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Re: Understanding diversity at W3C

From: Léonie Watson <lw@tetralogical.com>
Date: Tue, 16 Apr 2019 13:53:25 +0100
To: Rhian Jones <rhian.jones@digital.cabinet-office.gov.uk>, Jeff Jaffe <jeff@w3.org>
Cc: Daniel Appelquist <dan@torgo.com>, "public-idcg@w3.org" <public-idcg@w3.org>
Message-ID: <e6ab59c1-b79f-4d9d-1b0d-6d5f1f50e4ca@tetralogical.com>
Thanks for all the suggestions and comments.

Would someone be willing to start compiling a list of questions?

Léonie.


On 16/04/2019 10:43, Rhian Jones wrote:
> Everyone,
> I think that it would be helpful to include both ethnicity and 
> nationality in the data that we collate.
> It's just some people identify more with one than the other and may be 
> upset if they don't feel they are represented in the options.
> Rhian
> 
> *
> Rhian Jones*
> EU Policy Lead, 07825 119064
> Government Digital Service <http://digital.cabinetoffice.gov.uk/>
> 
> The White Chapel Building • 10 Whitechapel High Street • London • E1 8QS
> 
> 
> 
> On Mon, 15 Apr 2019 at 20:06, Jeff Jaffe <jeff@w3.org 
> <mailto:jeff@w3.org>> wrote:
> 
>     I like being simple (per Leonie's request) but I also like being
>     inclusive.  Dan's list from the UK looks like a useful more
>     inclusive guide.
> 
>     Dan's list focuses on discrimination, but I believe our initiative for
>     inclusion and diversity must be much more than preventing
>     discrimination.  In the US there is the notion of affirmative action
>     [1].  The affirmative action laws provide a focus to increase
>     opportunities for historically excluded groups. W3C's focus must
>     include
>     affirmatively making opportunities available to people.
> 
>     Jeff
> 
>     [1]
>     https://en.wikipedia.org/wiki/Affirmative_action_in_the_United_States
> 
>     On 4/15/2019 2:23 PM, Daniel Appelquist wrote:
>      > The UK has so-called protected characteristics (see
>     https://www.gov.uk/discrimination-your-rights) in law. Could this be
>     a useful guide?
>      >
>      >
>      > BTW I like just asking for "Gender Identity" rather than gender &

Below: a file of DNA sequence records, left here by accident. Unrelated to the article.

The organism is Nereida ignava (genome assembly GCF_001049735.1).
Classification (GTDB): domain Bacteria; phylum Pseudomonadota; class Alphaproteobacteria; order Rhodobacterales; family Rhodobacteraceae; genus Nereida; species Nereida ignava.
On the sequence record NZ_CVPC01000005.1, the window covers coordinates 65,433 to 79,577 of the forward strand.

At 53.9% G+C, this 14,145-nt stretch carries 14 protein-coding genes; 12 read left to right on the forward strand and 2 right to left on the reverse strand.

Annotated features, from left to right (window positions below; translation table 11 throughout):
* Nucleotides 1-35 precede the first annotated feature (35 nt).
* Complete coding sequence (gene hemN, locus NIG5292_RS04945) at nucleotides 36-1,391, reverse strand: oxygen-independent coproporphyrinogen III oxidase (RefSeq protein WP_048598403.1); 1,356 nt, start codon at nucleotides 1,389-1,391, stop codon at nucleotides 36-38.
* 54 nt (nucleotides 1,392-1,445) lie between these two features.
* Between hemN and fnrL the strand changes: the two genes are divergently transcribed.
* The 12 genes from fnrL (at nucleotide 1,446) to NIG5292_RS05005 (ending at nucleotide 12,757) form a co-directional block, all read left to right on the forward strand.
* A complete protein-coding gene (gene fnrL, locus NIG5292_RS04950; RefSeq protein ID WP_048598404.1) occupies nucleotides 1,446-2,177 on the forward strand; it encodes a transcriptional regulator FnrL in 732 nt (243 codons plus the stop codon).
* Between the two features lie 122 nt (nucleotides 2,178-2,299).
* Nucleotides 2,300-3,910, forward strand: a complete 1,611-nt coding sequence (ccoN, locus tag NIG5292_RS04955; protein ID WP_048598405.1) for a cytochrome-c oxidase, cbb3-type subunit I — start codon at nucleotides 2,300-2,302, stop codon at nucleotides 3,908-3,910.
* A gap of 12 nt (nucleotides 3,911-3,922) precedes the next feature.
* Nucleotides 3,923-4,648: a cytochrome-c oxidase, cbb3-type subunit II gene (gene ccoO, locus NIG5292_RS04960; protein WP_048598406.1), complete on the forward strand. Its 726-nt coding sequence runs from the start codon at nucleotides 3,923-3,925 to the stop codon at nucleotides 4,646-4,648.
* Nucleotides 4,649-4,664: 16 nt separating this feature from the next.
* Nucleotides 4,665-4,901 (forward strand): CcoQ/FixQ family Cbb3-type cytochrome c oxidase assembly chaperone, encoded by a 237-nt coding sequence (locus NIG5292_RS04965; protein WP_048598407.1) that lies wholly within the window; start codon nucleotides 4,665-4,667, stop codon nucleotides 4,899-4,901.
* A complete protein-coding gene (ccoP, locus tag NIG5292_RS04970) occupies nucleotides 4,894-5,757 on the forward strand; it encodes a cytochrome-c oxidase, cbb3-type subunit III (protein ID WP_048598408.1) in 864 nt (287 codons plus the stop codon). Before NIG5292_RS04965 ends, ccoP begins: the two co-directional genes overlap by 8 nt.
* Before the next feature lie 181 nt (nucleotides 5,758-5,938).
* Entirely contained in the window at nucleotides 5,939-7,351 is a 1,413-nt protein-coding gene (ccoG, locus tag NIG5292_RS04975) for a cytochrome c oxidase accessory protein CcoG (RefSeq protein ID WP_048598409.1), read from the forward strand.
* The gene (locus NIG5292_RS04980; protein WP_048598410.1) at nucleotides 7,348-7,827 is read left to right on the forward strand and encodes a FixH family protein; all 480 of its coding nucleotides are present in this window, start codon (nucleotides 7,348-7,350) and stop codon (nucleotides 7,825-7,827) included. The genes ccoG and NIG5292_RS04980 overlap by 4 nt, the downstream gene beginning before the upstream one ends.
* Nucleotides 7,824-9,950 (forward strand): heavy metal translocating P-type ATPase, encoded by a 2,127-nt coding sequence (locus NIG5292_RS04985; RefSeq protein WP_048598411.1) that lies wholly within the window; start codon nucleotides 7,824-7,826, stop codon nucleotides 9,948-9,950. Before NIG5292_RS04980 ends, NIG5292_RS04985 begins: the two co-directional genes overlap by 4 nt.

>     sex - and making this a free-text entry rather than multiple
>     choice.  We wrote a blog post about this:
>     https://medium.com/samsung-internet-dev/how-to-collect-gender-data-a29f3be2257c
>      >
>      > Dan
>      >
>      > ‐‐‐‐‐‐‐ Original Message ‐‐‐‐‐‐‐
>      > On Monday, 15 April 2019 18:54, Léonie Watson
>     <lw@tetralogical.com <mailto:lw@tetralogical.com>> wrote:
>      >
>      >> Everyone,
>      >>
>      >> Following up on this to see if we can make some progress.
>      >>
>      >> As a first step it might help us to identify the sort of data we're
>      >> looking for. I think it might make sense to keep things simple,
>     so perhaps:
>      >>
>      >> -   Nationality
>      >> -   First/preferred language
>      >> -   Disability
>      >> -   Gender identity
>      >>
>      >>      Thoughts?
>      >>
>      >>      On 29/03/2019 11:08, Léonie Watson wrote:
>      >>
>      >>> Everyone,
>      >>> At the meeting during TPAC we agreed we wanted to know more
>     about the
>      >>> current state of diversity at W3C. I'd like us to make a start
>     on this
>      >>> if we can.
>      >>> I think the only way to collect this information is to ask
>     people, and
>      >>> to ask them in a way that protects their anonymity. I might be
>     wrong
>      >>> about this of course, there may be much better ways!
>      >>> If this is the right approach though, we'll need to find a
>     platform to
>      >>> host the survey that protects people's privacy, and to design a
>     set of
>      >>> questions to ask.
>      >>> If anyone has ideas on how to approach this activity, ideas about
>      >>> platforms, or experience of designing the appropriate
>     questions, that
>      >>> would be very welcome.
>      >>> Léonie.
>      >> --
>      >>
>      >> @TetraLogical TetraLogical.com
> 

-- 
@TetraLogical TetraLogical.com
Received on Tuesday, 16 April 2019 12:53:53 UTC

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